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Time to get to work

A.K. Sabharwal

So where does the bifurcation of the great State of Andhra Pradesh, leave the  Seemandhra region? Well, to begin, it opens up the residuary state of Seemandhra  to a lot of opportunities in the real-estate, mining and manufacturing sector.
The real-estate sector will see a boom because a new capital is to be identified and built for Seemandhra. Building a new capital city will not come cheap, as it will need a whole new infrastructure to keep the government functional. The offshoot of the new capital would see increased investment and development in and around the new capital city.
Seemandhra is blessed with the availability of a wide array of minerals, from bauxite to iron ore, which can be mined for the benefit of the new State. According to the Department of Mines and Geology of the Government of Andhra Pradesh, Seemandhra region is rich in deposits of beach sands, barytes, limestone, gold and uranium.
But the new State government will need to ensure that extractive industries like mining are handled in a transparent fashion, with the government getting its fair share of the mining of important minerals, so the money can be used in a manner that gives the maximum benefit to the people of the state.
Thirdly, the new State can begin with a clean slate in the manufacturing sector, because, let’s face it: Seemandhra is home to the public sector, particularly in Visakhapatnam. And there is only so much employment that the public sector can generate without going bankrupt. Well-paying jobs can be generated by the private sector, but there is no major private sector investment in Seemandhra, barring the odd Isuzu plant in Chittoor district. A new government thus has the opportunity to put in place policies that will make Seemandhra an attractive destination for the manufacturing sector.
The Isuzu Motors plant, which is scheduled to be commissioned in 2016, can serve as a good example to investors to show that Seemandhra is open for business. But the new government will have to have steady nerves to formulate investor-friendly policies rather than succumbing to the old socialist spin that says that government will play a major role in creating jobs. We have seen that such an approach does not work.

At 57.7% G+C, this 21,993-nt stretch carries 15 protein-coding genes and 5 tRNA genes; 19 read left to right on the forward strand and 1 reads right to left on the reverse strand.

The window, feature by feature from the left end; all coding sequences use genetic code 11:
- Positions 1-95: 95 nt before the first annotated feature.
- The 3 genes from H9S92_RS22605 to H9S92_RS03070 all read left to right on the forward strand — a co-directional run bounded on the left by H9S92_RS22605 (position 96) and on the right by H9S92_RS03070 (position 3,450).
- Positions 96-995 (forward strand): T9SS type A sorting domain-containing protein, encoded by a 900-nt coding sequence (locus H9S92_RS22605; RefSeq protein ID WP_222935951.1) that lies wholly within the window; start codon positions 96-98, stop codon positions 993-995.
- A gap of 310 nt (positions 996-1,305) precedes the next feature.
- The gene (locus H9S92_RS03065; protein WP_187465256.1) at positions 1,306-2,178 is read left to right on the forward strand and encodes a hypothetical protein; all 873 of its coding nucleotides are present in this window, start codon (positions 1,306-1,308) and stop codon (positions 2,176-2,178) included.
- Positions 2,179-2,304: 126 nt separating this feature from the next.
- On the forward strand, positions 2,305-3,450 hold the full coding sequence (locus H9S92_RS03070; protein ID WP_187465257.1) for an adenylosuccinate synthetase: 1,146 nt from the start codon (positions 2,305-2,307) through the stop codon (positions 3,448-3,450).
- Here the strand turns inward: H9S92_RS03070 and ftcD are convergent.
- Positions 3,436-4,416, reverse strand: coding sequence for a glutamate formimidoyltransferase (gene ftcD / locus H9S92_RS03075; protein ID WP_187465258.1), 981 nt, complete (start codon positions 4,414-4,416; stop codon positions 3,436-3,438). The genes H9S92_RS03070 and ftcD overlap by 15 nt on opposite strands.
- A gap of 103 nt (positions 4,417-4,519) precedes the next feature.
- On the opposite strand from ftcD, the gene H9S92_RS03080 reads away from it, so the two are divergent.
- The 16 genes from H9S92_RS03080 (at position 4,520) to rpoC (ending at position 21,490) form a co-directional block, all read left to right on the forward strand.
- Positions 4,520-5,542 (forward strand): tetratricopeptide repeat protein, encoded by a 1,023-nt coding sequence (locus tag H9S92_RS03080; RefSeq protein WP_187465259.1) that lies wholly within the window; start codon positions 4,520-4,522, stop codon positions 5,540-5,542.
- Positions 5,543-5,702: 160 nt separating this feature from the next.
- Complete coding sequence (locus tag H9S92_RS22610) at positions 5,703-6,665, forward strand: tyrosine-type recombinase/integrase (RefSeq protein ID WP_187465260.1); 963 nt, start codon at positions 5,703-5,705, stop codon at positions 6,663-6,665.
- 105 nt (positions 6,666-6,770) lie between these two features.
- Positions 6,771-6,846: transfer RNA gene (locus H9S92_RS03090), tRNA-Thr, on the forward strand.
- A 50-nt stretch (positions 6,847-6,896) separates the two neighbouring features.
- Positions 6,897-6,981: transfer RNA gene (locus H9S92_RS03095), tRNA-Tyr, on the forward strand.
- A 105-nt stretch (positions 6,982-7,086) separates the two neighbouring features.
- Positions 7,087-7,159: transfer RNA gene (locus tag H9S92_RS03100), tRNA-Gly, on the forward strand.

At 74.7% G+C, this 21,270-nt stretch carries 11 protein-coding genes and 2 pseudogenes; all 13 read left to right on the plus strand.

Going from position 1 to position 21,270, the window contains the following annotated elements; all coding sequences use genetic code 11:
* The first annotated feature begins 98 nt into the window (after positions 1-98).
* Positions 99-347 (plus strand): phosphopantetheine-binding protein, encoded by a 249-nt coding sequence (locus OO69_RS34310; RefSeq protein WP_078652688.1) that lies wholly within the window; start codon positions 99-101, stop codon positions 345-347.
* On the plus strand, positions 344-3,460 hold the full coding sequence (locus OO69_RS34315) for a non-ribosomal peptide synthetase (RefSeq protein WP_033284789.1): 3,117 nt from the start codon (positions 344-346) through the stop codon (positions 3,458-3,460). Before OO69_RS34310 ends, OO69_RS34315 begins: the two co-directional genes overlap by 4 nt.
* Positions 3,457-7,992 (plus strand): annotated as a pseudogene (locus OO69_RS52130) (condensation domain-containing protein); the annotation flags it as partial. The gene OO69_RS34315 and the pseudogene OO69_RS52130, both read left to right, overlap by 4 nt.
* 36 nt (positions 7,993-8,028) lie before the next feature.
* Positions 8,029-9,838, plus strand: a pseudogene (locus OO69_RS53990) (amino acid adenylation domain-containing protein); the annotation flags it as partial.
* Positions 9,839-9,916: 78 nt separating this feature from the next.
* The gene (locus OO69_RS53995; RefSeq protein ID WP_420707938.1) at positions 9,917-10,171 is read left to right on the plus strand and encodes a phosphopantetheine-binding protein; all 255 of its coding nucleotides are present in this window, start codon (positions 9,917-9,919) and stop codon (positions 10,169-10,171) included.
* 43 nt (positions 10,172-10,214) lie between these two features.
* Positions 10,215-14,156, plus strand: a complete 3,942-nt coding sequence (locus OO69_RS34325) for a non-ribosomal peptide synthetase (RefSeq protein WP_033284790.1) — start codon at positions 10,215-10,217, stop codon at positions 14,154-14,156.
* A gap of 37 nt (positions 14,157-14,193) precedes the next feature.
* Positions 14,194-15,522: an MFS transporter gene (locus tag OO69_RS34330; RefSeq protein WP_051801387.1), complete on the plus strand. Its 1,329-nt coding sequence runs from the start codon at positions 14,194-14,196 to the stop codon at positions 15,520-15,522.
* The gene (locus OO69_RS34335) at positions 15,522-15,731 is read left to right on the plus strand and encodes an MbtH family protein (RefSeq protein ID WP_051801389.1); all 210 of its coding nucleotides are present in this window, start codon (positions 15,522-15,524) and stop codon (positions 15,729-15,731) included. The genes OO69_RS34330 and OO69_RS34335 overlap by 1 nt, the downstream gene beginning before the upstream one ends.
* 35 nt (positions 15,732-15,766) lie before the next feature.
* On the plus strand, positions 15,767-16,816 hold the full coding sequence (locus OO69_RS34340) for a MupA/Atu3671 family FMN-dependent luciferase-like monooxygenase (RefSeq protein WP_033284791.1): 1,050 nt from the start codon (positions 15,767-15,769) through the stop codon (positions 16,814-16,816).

Another sector which has the potential to scale up rapidly in Seemandhra is the information technology sector. Currently, the IT sector in Seemandhra is present only in Visakhapatnam, so the new government can take a few quick steps to ramp up the IT sector in the port city.
According to Mr. Naresh Kumar O, vice president of the Rushikonda IT Park Association, the first thing that the Seemandhra government can do to give a boost to the IT sector is to build two large IT parks, each of one million sq. feet. This could be done in 18 months’ time, he said. Mr. Kumar said that if IT companies are offered rent-free accommodation in the new facilities, it would serve as a magnet for new investment in the IT sector. He says other concessions for the IT sector could include free Internet bandwidth, free building plan approvals for the first 2-3 years, and no municipal taxes for new employment creation at the IT and business parks for five years.
A fourth sector that could serve to create jobs is the port sector. Seemandhra would have India’s second longest coastline, 972 km, but paradoxically it has only one major and few non-major ports. According to analysts, the new government of Seemandhra, when it assumes office, should come up with a robust plan to build a few more ports, via the Public-Private Partnership model.
The sectors, inter alia, mentioned above have the potential to put Seemandhra on a path of sustained development. It is time to look forward with hope, rather than look back with bitterness. It is time to ring in the new. It is time to get to work.

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